uninspired
Contributor
Contributor

iSCSI LUNs Connected but Datastore Not Visible/Available

Hey all-

We've got a cluster consisting of 3 ESXi hosts. All three are configured indentically, with three BroadCom ports all connecting to an Equallogic array with 8 datastores (7x 2TB LUNs for VMs, and 1x LUN for ISOs) via software iSCSI adapter (using Dell multi-pathing module). I installed the latest firmware and tools updates (from the end of January) today, and now two of the datastores are missing (not that it matters, but disks 1 and 5). The LUNs are visible on the Static Discovery tab of the iSCSI Software Adapter properties page (and in the Details pane in Configuration > Storage Adapters when the iSCSI Software Adapter is selected), and the Equallogic shows active connections from all three IP addresses.

I've tried removing all of the datastores and re-discovering them all, I've tried rescanning the adapters, and I've tried Add Storage (Configuration > Storage), but I can't get the datastores to appear in the inventory.

Any thoughts on how to get the datastore to re-appear?

Thanks

-Chris

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10 Replies
AndySimmons
Hot Shot
Hot Shot

Any chance a rogue Windows server stomped on your VMFS volume? If you can see the LUN, but the datastore is gone, the VMFS is likely wiped out.

That doesn't mean you can't recover it, sometimes you just need to change the partition type back to VMFS. See this post. You'll need to enable the shell if you haven't done so already, but this should still work in ESXi 5.

-Andy VCAP5-DCA, VCP-DV 4/5, MCSE, space camp graduate.
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uninspired
Contributor
Contributor

Thanks for the input. I forgot about a crucial piece of information: The other two ESXi hosts still see the datastore and there are active, operating, VMs on that datastore. It's only the single host (that was just updated) not seeing the datastore. So, I know the integrity of the vmdk is solid, it's just not popping into the inventory. And, of course, now I can't migrate any VMs on that datastore to that host.

So, long story long, the datastore is not gone, I just can't get this host to recognize it and add it to inventory.

Thanks again

-Chris

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christianZ
Champion
Champion

Have you check the vmkernel log file for any errors/warnings?

Reg

Christian

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AndySimmons
Hot Shot
Hot Shot

Just to be clear, if the partition type is inadvertently changed, any ESXi hosts that had already identified that datastore as VMFS will continue to be able to see that datastore. However, if those hosts are rebooted, they will no longer be able to see them.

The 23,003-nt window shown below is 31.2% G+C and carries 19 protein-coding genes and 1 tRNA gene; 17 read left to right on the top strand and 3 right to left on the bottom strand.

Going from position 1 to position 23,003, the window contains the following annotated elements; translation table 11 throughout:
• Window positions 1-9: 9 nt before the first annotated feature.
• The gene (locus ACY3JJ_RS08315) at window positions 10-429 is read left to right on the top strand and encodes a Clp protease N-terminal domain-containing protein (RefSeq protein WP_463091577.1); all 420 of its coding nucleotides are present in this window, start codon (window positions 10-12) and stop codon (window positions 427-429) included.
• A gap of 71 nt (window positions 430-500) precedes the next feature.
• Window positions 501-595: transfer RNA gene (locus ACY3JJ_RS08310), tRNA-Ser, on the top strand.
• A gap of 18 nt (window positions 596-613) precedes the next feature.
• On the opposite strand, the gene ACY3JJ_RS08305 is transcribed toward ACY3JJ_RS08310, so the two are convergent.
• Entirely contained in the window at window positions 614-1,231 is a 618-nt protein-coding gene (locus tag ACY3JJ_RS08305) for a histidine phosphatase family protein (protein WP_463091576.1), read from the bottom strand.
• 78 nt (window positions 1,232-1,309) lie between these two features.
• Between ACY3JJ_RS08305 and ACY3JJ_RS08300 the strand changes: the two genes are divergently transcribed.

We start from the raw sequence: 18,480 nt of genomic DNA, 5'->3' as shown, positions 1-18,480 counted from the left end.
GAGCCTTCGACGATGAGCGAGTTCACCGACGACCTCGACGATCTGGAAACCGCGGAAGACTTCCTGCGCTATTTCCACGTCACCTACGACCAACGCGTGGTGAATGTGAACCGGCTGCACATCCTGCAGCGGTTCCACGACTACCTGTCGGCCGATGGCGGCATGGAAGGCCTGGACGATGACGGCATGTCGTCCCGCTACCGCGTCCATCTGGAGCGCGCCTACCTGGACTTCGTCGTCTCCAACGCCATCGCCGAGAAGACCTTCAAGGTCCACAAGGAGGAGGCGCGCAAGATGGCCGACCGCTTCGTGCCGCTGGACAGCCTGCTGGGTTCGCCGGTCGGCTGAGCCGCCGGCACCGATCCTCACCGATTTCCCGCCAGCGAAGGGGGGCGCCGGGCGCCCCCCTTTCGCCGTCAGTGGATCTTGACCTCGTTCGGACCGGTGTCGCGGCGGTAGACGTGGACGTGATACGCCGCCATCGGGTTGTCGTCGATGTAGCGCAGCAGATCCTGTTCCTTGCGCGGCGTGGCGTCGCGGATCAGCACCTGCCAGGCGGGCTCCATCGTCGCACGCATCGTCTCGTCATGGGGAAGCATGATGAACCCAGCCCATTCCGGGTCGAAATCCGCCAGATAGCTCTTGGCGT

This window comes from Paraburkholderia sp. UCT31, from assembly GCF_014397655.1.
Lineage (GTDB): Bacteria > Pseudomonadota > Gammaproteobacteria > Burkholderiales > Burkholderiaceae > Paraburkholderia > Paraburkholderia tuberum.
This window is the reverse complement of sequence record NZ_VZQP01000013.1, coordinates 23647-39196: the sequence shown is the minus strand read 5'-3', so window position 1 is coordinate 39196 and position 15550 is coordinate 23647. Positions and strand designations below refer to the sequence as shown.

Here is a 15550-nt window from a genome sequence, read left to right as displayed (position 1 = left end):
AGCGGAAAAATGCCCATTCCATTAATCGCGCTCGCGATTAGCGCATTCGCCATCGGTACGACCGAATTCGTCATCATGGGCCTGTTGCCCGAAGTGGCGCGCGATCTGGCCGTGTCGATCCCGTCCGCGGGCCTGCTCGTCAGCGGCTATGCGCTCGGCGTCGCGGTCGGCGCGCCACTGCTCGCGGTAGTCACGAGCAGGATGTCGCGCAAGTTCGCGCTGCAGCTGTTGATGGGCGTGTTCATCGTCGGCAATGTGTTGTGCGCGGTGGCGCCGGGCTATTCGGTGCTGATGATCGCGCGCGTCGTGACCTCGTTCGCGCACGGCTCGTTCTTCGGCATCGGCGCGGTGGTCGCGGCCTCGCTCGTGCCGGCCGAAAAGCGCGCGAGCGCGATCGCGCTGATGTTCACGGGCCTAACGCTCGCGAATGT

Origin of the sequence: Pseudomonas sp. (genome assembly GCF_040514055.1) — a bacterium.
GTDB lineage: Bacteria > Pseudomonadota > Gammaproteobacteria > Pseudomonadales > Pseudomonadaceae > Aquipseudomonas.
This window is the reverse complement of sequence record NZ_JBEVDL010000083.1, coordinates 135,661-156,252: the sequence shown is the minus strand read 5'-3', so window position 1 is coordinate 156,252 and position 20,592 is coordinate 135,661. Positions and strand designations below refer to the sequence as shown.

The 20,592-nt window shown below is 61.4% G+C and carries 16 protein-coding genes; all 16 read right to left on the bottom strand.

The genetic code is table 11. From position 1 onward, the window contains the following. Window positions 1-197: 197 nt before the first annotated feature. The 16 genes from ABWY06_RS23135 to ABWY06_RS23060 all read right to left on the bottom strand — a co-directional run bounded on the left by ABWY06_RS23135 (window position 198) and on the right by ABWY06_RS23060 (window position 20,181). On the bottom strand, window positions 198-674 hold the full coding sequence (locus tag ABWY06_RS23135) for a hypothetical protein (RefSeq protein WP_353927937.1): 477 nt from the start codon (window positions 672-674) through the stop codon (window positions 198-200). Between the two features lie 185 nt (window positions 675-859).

If you check with fdisk -l from the problematic ESXi host, that will tell you for sure.

-Andy VCAP5-DCA, VCP-DV 4/5, MCSE, space camp graduate.
uninspired
Contributor
Contributor

The results of the fdisk show something different about the two affected volumes, but I'm unable to interpret.


~ # fdisk -l

Disk /dev/disks/naa.6090a04870aeb18352d28456f5771e0b: 2199.0 GB, 2199036887040 bytes
255 heads, 63 sectors/track, 267351 cylinders
Units = cylinders of 16065 * 512 = 8225280 bytes

                                           Device Boot      Start     End      Blocks  Id System
/dev/disks/naa.6090a04870aeb18352d28456f5771e0bp1             1         2     13 195+  fb  VMFS

Disk /dev/disks/naa.6090a04870aea1d636d2a445b577ee74: 2199.0 GB, 2199036887040 bytes
255 heads, 63 sectors/track, 267351 cylinders
Units = cylinders of 16065 * 512 = 8225280 bytes

                                           Device Boot      Start     End      Blocks  Id System
/dev/disks/naa.6090a04870aea1d636d2a445b577ee74p1             1         2     13 195+  fb  VMFS
/dev/disks/naa.6090a04870aea1d636d2a445b577ee74p2             3    267351 2147480779+  fb  VMFS

Disk /dev/disks/naa.6090a04870aea14371d4746b387b0e02: 2199.0 GB, 2199036887040 bytes
255 heads, 63 sectors/track, 267351 cylinders
Units = cylinders of 16065 * 512 = 8225280 bytes

                                           Device Boot      Start     End      Blocks  Id System
/dev/disks/naa.6090a04870aea14371d4746b387b0e02p1             1         2     13 195+  fb  VMFS
/dev/disks/naa.6090a04870aea14371d4746b387b0e02p2             3    267351 2147480779+  fb  VMFS

Disk /dev/disks/naa.6090a04870ae81f7e3d224b8f378eeb3: 2199.0 GB, 2199036887040 bytes
255 heads, 63 sectors/track, 267351 cylinders
Units = cylinders of 16065 * 512 = 8225280 bytes

                                           Device Boot      Start     End      Blocks  Id System
/dev/disks/naa.6090a04870ae81f7e3d224b8f378eeb3p1             1         2     13 195+  fb  VMFS
/dev/disks/naa.6090a04870ae81f7e3d224b8f378eeb3p2             3    267351 2147480779+  fb  VMFS

Disk /dev/disks/naa.6090a04870ae410990d2343a47783e53: 1099.5 GB, 1099526307840 bytes
255 heads, 63 sectors/track, 133676 cylinders
Units = cylinders of 16065 * 512 = 8225280 bytes

                                           Device Boot      Start     End      Blocks  Id System